Home : Torah Online : Parsha : Vayigash : 5760

This page presents insights by Rabbi Tuvia Bolton on the weekly Torah portion.

The latest article is posted here once a week. You can search the archive for past articles.


Parshat Vayigash (5760)

This week's section speaks of the reuniting of Yosef and his brothers.


The majority of the portion is only dialogue with very little action or change of scenery. But there is much to be learned here.

The joke is told about a Rabbi that loved to play golf. One Yom Kippur (Holiest day of the year, lit. the 'Day of Forgiveness') he's sitting in his seat in the front of the huge congregation listening to the Cantor when he suddenly gets this big urge to go golfing (which is forbidden on Yom Kippur for about ten reasons).

He tries to dismiss the thought, to think of something else but to no avail; his body and his whole being is longing for the game. He knows that nothing will help. Without thinking too much he stands up and silently slips out the door, next to his place, which leads to his study. Closing the door behind him, he removes his prayer shawl, quickly takes his wallet out of his desk drawer, slips it into his pocket as he opens the back door and is outside.

The sun is shining brightly, a beautiful day as he briskly walks to the corner, takes a quick turn down the next block and, still walking, not looking back, removes his yarmulke, puts it in his pocket, puts on a pair of shades and flags down a cab, "Country Club Golf Course please, and step on it if you can!"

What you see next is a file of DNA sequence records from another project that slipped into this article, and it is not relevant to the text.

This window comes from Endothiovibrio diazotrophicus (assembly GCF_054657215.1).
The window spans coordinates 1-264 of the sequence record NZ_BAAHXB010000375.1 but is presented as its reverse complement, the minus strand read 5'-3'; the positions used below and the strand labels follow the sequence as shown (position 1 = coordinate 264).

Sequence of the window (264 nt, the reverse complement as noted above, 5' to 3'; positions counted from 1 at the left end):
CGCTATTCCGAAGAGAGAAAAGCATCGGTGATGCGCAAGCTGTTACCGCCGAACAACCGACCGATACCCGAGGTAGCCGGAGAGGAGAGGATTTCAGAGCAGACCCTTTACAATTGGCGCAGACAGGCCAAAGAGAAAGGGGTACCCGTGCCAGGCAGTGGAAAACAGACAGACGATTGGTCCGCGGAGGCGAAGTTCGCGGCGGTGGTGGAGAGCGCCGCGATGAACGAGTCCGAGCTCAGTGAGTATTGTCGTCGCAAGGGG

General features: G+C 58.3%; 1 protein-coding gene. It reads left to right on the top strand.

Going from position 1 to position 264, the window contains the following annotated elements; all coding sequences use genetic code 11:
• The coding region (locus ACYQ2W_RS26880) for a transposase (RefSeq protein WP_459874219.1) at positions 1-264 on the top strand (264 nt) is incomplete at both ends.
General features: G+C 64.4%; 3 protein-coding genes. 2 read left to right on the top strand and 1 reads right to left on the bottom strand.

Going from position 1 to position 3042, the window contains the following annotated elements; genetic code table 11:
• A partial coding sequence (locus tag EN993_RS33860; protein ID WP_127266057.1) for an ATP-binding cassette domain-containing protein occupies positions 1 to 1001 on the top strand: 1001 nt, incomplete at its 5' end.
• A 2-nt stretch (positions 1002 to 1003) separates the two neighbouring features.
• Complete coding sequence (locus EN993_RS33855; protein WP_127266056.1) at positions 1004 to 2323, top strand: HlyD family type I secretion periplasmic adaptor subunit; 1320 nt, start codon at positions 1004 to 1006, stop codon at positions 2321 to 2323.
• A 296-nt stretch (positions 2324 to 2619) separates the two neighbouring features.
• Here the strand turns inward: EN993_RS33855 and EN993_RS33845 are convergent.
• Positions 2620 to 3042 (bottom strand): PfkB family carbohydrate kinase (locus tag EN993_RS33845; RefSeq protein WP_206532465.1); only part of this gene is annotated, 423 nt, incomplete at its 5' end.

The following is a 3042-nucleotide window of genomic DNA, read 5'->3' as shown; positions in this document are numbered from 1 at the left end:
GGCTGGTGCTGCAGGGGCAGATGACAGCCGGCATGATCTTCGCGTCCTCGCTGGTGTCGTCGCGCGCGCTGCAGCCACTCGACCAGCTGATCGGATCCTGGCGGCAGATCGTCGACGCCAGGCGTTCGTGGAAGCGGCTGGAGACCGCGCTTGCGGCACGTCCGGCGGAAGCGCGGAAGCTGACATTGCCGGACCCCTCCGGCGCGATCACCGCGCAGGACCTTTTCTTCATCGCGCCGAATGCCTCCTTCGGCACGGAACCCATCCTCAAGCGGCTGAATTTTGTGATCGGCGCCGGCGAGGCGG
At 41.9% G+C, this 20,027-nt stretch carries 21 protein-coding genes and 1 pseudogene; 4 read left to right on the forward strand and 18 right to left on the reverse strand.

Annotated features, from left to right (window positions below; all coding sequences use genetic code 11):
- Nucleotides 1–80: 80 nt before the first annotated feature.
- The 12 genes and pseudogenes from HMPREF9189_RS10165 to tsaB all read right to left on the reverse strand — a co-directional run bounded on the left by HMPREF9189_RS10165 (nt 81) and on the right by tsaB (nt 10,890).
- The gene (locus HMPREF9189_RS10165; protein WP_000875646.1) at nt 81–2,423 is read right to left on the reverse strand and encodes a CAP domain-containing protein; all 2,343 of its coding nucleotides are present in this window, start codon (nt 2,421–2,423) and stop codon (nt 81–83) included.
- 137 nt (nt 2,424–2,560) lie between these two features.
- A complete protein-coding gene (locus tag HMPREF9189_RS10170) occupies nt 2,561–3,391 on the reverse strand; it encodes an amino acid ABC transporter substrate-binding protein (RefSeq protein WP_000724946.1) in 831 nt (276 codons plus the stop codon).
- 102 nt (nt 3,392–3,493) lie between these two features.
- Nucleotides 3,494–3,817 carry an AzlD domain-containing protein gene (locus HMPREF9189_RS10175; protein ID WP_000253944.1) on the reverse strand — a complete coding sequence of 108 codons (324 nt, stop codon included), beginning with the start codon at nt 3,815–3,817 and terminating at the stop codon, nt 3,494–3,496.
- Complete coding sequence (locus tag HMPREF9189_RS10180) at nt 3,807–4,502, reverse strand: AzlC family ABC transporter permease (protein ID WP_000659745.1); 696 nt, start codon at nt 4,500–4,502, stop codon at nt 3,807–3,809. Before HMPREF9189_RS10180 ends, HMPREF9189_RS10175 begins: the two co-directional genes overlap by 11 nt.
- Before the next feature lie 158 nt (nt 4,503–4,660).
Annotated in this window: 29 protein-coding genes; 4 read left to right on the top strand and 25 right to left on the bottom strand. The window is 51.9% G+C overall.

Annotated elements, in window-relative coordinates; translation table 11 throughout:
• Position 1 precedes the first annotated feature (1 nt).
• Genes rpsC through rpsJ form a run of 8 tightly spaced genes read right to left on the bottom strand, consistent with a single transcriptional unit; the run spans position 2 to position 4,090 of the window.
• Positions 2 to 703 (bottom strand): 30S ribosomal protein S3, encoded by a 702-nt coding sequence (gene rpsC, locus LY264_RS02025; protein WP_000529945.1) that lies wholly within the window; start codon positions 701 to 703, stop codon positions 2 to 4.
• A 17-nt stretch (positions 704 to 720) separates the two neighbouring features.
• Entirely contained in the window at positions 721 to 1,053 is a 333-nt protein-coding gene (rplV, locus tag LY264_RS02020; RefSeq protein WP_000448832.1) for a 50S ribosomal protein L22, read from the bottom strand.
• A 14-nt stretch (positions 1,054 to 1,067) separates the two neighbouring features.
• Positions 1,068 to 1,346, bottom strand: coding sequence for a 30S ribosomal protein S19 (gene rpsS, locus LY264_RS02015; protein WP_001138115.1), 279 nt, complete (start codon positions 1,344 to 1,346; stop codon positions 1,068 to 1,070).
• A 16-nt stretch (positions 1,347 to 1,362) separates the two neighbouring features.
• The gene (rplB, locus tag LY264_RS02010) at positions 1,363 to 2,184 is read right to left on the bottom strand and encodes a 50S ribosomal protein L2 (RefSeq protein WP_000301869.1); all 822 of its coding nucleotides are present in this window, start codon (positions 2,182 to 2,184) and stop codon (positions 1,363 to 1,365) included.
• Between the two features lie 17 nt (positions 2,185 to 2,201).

A half hour later there he is, teeing off on the first of eighteen holes… and he FEELS GREAT! The wind is at his back, the sky is clear as he swings back and…WOW!! What a drive!!!! He can't believe it as he watches the ball fly like a missile until he can't see it anymore. "Wow! Wow!" he keeps saying to himself as he jumps into his golf cart and heads toward the hole "What a drive! What a drive!" Yes, dear readers it was a hole in one. And so it was on the second hole and the third and the fourth, in fact it was the perfect game. NEVER had such a game been played in the history of golf; eighteen holes in eighteen strokes!!!!


Meanwhile in heaven, the angels were going wild, and their dissatisfaction reached G-d Himself. "Can it be that a Jew, a RABBI yet, transgresses the holiest day and gets such a reward?" The voice of HaShem thundered in reply "What reward? What are you angels talking about? Reward? Ha Ha! I just gave him the worst punishment of all, hell on earth! … It's true that he got eighteen holes-in-one, but who is he going to tell about it?"